Happy International Women’s Day and Happy New Year! As ever, there is a lot to celebrate and a lot to continue to challenge, including the news that the government is planning to axe pay equity research. This was the subject of a great faxathon last Friday, but it is an ongoing campaign and you can find more details at http://thehandmirror.blogspot.com/2009/02/pay-equity-faxathon-march-6th.html
I’ve pasted below some news from a Women’s E-News service I subscribe to which gives us a good mini-overview of some news coming out prior to International Women’s Day. Have a happy one!
|Women’s Day Celebrated; Global Wage Gap Grows
|Run Date: 03/07/09
|By WeNews Staff
Worldwide, women are continuing to achieve upticks in political representation in national assemblies and legislative bodies, according to the annual report card of the Inter Parliamentary Union. In 2008, women’s representation increased to 18.3 percent from 17.7 percent in 2007, with a 60 percent overall increase in female representation since 1995. The ranks of female lawmakers still fall short of a 30 percent benchmark target set by the United Nations in 1995, the Associated Press reported March 5.
To mark International Women’s Day on March 8–and the 30th anniversary of the 1979 Convention on the Elimination of All Forms of Discrimination Against Women–the United Nations has increased its calls to end violence against women. Events in nations around the world are drawing attention to anti-violence efforts, including rallies, press conferences, exhibits, concerts, panels and seminars.
“This year there is much to celebrate,” UNIFEM executive director Ines Alberdi said in a prepared statement. “The vision women marched for over a century ago, of a life free of poverty and violence, has spread to countries around the globe. People everywhere believe that lives of men and women can be different, and governments have the fundamental obligation to respect, protect, and fulfill human rights.”
More News to Cheer This Week:
- “The Hijabi Monologues” is catching on with audiences and challenging perceptions of women who wear the Muslim headscarf, the Los Angeles Times reported March 6. The play was written by three women in 2007 and, like Eve Ensler’s “Vagina Monologues,” gathers women’s stories about their experiences covering their heads. The play has had fewer than a dozen performances in the United States, but interest has picked up rapidly in the past few months, with performances planned in more U.S. cities and additional women writing monologues.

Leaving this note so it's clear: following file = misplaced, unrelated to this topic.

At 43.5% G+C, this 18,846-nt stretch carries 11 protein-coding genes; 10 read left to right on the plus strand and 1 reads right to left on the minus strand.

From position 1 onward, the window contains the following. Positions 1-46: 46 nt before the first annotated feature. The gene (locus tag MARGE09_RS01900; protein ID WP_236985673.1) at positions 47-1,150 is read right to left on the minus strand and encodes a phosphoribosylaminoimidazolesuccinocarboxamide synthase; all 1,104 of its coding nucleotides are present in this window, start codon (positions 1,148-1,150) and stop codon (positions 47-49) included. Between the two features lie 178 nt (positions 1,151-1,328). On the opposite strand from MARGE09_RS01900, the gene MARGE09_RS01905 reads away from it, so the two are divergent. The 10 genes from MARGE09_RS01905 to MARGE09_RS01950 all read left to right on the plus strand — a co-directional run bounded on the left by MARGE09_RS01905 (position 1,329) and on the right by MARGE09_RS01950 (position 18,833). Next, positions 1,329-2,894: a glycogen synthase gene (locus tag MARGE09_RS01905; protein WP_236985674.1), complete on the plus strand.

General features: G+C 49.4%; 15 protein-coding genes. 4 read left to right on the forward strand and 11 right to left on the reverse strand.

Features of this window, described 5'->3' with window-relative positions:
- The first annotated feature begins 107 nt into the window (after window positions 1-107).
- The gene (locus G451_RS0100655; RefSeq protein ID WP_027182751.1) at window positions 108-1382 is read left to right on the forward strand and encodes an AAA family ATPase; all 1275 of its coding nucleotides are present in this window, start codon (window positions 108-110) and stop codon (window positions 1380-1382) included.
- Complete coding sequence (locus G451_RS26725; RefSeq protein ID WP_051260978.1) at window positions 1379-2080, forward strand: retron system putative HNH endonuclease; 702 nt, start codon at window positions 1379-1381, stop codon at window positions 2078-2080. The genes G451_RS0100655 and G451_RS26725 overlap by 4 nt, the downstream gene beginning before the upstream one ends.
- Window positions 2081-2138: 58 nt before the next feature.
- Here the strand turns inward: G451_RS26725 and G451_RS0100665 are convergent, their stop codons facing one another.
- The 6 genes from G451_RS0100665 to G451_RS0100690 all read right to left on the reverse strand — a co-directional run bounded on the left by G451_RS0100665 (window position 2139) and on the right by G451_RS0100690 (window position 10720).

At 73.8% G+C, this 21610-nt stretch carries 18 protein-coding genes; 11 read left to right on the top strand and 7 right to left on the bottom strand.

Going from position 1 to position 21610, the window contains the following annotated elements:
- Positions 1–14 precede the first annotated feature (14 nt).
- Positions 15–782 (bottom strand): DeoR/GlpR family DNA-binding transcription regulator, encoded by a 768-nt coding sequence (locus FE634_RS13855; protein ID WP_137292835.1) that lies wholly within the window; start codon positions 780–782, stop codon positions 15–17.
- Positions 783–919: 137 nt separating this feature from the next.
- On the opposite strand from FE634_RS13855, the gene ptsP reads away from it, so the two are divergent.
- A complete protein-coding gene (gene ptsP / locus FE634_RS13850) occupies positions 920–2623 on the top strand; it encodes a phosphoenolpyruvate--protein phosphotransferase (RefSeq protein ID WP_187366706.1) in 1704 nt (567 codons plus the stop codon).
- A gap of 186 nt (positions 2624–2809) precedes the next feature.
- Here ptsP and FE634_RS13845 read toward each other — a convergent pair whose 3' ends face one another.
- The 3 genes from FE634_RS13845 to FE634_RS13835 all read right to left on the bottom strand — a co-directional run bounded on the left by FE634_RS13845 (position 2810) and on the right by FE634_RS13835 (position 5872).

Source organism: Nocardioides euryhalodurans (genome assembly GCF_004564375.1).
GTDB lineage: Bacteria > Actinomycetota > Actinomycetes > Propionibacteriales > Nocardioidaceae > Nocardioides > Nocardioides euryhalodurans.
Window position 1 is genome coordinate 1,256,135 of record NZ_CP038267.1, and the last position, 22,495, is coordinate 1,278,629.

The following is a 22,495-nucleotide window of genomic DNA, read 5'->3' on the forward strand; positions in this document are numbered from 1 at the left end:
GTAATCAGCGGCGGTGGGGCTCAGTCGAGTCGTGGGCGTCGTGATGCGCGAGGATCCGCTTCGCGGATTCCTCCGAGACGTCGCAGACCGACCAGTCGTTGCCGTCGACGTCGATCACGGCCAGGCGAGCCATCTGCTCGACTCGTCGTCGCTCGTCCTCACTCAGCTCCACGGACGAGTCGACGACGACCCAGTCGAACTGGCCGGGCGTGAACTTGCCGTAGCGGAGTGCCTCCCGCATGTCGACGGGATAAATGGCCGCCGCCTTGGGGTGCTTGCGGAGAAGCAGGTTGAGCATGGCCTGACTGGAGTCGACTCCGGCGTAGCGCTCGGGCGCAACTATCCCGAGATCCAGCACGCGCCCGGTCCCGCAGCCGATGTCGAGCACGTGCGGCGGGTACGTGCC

- Members of the First Inclusive Women’s Sagarmatha Expedition–the 10 Nepali women who climbed Mt. Everest in May 2008 to become the first all-women expedition to summit the world’s highest peak–have started a project presenting a video of their story to schoolgirls around the country, the Inter Press Service reported March 2. The mountaineers are hoping to inspire other Nepali women to climb the peak, which is scaled each year by several thousand people, mostly male and foreign. Before 2008, only seven Nepali women had climbed Everest.
- Girls have tentatively been returning to school in Pakistan’s Swat Valley, the United Nations’ IRIN News reported March 4. Taliban militants had banned girls from attending school in the region in December.
- Vietnamese women form 50 percent of the paid work force, comprise 83 percent of those participating in economic activity and hold 30 percent of seats in their national assembly. Vietnam was recognized as the Southeast Asian nation that has done the most to eradicate the gender gap over the past 20 years, Vietnam News reported Feb. 27. The country ranked 68th among 130 world nations in the 2008 Global Gender Gap report and continues to experience high rates of domestic violence, increasing HIV rates among women and an imbalanced sex ratio between male and female infants.
- Discussion of abstinence-only sex education is “unpopular on Capitol Hill these days” and the Democratic Party’s control of Congress signals the “beginning of the end” for the curriculum, CQ Weekly reported March 2. Annual funding provided to states to pay for abstinence-only programs currently amounts to $95 million, but political support has waned. Abstinence education has been assaulted by reproductive health advocates as ineffective, deeply flawed and even harmful to women’s health.